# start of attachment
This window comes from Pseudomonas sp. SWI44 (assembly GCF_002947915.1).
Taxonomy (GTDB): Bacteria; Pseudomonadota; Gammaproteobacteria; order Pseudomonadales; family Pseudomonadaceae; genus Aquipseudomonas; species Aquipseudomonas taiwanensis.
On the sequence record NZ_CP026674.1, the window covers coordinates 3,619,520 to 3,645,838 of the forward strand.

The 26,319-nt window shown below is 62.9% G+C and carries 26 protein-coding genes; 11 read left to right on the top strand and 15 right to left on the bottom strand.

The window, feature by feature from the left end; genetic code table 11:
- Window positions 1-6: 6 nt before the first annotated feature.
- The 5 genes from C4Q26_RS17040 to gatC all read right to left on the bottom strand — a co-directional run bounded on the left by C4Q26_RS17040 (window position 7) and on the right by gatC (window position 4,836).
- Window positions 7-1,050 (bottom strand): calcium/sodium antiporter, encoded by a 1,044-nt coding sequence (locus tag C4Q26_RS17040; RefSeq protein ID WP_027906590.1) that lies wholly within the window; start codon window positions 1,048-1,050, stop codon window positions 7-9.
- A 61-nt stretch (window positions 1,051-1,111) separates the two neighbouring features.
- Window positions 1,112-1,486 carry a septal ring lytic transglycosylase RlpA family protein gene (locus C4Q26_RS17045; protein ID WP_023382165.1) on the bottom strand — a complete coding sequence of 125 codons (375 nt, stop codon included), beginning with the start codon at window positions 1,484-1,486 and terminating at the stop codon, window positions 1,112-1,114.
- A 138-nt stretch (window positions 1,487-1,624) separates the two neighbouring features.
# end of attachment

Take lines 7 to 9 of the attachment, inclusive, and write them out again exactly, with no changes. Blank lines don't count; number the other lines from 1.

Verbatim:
- The 5 genes from C4Q26_RS17040 to gatC all read right to left on the bottom strand — a co-directional run bounded on the left by C4Q26_RS17040 (window position 7) and on the right by gatC (window position 4,836).
- Window positions 7-1,050 (bottom strand): calcium/sodium antiporter, encoded by a 1,044-nt coding sequence (locus tag C4Q26_RS17040; RefSeq protein ID WP_027906590.1) that lies wholly within the window; start codon window positions 1,048-1,050, stop codon window positions 7-9.
- A 61-nt stretch (window positions 1,051-1,111) separates the two neighbouring features.